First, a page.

Fortnightly Magazine - February 1 1998

How Commodity Markets Drive Gas Pipeline Values

Has rate regulation become obsolete for natural gas pipelines?

On Jan. 30, FERC will hold a public conference to review the financial health of the pipeline industry. It will ask whether its regulatory framework still works; whether pipelines can still attract new capital for investment. Does rate policy threaten the financial integrity of the pipeline industry? That very question may come before the Commission. Nevertheless, FERC need not look far for an answer. If the pipeline industry should lie at risk, the cause may go no farther than the Commission itself. In fact, FERC ratemaking policy for gas transportation service now appears to jeopardize the ability of pipelines to recover costs.

A Second Opinion on Network Architecture Why a "closed" system is actually "open"

METERING issues can be confusing, especially as they relate to

new technologies and electric deregulation. However, only three guiding principles are needed to protect consumers and to ensure fair competition.

First, consumers need accuracy, safety and reliability. These are ensured through adherence to ANSI C12 standards.

Second, they need public, or "open," access to both meters and communications (with passwords to protect privacy).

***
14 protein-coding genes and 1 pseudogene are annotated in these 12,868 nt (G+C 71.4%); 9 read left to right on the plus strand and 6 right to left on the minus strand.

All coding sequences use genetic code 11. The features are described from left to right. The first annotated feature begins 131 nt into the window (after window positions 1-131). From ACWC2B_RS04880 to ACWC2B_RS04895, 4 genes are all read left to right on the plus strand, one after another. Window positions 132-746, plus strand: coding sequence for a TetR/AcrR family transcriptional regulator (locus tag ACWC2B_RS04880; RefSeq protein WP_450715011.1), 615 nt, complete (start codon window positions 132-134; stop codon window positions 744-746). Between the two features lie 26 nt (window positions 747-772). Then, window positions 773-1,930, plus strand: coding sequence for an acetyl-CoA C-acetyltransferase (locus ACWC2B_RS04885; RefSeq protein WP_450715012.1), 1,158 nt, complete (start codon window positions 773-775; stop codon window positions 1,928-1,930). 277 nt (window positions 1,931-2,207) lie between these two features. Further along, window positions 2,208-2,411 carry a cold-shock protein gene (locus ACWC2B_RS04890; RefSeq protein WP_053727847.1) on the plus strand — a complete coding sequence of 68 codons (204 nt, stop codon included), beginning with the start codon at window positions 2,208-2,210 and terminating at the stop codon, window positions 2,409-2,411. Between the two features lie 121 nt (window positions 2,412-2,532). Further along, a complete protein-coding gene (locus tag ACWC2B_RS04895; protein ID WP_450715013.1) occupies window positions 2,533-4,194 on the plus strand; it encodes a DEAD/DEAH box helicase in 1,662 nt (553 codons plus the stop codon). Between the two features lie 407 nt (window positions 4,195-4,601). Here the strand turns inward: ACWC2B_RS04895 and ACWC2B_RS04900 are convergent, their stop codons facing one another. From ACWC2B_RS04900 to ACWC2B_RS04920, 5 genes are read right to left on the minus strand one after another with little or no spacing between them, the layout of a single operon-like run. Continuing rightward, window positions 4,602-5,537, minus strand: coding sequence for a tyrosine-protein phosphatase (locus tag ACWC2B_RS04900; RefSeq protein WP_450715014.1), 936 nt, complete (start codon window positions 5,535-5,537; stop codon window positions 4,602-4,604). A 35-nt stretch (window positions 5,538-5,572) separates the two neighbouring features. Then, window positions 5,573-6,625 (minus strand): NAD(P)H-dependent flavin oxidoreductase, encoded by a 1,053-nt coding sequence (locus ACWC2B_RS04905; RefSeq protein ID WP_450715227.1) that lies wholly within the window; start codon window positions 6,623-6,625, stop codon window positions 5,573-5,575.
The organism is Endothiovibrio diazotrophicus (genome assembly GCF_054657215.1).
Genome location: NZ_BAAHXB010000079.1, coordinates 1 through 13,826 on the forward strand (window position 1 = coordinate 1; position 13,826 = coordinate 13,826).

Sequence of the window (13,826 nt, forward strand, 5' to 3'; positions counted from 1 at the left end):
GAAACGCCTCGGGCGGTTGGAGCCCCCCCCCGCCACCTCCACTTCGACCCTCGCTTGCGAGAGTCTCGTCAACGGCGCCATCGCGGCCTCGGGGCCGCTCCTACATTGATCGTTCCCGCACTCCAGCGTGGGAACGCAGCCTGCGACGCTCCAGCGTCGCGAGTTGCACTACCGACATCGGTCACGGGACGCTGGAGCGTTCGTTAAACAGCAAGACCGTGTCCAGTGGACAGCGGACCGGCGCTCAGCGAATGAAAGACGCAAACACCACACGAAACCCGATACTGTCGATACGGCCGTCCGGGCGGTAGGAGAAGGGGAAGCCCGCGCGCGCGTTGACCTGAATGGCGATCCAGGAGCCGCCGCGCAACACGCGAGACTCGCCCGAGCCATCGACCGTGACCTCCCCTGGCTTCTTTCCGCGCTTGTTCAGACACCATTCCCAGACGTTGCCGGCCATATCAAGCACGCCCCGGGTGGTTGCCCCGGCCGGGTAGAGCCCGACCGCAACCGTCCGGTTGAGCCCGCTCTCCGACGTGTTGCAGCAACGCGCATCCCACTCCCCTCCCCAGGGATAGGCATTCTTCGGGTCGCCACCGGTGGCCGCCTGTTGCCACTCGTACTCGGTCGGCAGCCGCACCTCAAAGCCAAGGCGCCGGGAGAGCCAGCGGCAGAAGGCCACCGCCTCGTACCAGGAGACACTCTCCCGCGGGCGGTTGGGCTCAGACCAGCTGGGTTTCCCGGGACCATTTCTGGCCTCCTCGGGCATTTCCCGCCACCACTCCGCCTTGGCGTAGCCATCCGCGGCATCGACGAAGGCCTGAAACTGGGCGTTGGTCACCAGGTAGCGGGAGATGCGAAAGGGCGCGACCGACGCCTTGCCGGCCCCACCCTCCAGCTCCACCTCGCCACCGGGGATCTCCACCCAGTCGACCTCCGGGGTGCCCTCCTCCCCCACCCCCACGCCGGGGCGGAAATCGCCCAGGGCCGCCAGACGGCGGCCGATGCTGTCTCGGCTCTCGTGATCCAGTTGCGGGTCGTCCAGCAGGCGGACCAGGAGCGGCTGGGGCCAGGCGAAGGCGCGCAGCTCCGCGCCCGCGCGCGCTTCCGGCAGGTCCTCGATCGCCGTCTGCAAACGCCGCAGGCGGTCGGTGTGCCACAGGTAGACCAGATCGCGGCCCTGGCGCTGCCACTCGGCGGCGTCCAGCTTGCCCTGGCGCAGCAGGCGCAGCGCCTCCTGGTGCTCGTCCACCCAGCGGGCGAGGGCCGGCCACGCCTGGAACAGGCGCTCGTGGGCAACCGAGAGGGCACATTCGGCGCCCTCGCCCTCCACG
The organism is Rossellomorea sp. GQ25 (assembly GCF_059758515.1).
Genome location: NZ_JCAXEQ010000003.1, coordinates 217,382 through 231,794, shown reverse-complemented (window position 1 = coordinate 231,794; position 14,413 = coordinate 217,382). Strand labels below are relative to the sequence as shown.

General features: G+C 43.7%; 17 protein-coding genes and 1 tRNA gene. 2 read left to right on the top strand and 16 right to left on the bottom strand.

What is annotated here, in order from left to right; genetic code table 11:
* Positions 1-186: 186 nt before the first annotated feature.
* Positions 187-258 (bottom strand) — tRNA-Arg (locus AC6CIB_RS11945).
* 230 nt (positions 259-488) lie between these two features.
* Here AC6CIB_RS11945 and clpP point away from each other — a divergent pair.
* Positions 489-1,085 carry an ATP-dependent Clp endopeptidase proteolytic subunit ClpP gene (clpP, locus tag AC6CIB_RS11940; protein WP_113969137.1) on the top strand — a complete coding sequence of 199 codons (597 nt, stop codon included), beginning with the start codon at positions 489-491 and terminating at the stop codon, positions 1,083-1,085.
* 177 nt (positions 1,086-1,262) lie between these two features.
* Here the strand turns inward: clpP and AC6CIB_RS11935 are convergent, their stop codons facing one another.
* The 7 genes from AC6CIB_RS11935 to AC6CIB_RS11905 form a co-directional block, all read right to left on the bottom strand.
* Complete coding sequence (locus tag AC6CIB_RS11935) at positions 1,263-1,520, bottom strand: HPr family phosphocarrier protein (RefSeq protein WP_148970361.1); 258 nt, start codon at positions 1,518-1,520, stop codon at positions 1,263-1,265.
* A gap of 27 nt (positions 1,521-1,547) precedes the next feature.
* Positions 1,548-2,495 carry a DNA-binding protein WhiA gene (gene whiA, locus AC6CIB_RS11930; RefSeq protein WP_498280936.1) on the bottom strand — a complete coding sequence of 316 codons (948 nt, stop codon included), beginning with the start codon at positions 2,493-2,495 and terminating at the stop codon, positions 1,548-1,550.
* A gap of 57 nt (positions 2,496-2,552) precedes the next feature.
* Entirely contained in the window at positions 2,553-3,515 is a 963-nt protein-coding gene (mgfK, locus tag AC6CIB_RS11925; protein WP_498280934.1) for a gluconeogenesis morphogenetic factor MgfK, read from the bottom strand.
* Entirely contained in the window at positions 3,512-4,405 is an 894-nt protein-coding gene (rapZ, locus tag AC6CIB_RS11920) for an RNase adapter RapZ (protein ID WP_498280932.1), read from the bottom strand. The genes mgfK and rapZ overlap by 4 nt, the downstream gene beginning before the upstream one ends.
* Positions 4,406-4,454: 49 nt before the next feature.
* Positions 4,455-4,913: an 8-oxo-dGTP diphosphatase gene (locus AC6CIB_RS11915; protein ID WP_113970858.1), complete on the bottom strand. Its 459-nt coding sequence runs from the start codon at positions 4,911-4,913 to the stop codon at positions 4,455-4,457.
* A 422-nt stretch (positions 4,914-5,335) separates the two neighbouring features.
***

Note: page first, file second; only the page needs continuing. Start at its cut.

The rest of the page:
Reliability or Profit? Why Entergy Quit the Southwest Power Pool

ON OCT. 31, 1997, ENTERGY CORP. AND 16 OTHER MEMBERS

announced their intention to withdraw from the Southwest Power Pool regional reliability council and join the neighboring Southeastern Electric Reliability Council. The announcement shocked the SPP and its members, plus other industry observers and stakeholders.

While significant in number, the withdrawals do not necessarily signal widespread displeasure with SPP's initiatives and performance.

Selling Energy to the Federal Government

THE FEDERAL GOVERNMENT IS THE NATION'S SINGLE largest energy consumer. It buys billions of dollars of electricity and natural gas from utilities each year. Deregulation, and the competition it brings, will change how the government buys these services.

For utilities that signed contracts with the government in the past few years, the future may be here. Utilities must read their contracts carefully; they must know which rules apply to them, and try to comply. Noncompliance can lead to criminal and civil penalties for the utility and its employees.

Integrating Metering & Information Systems

YEAR 2000. MILLENNIUM. DEREGULATION. Each word strikes fear into the heart of meter manufacturers and utilities alike. Like the turning of the century, deregulation is coming for the electric utility industry, and sooner than we think. How will it affect the metering industry?

The first real indication can be found in California. There, by order of the state public utilities commission, the customer's energy supplier (the energy service provider or the utility distribution company) will, for the time being, own the meter.

V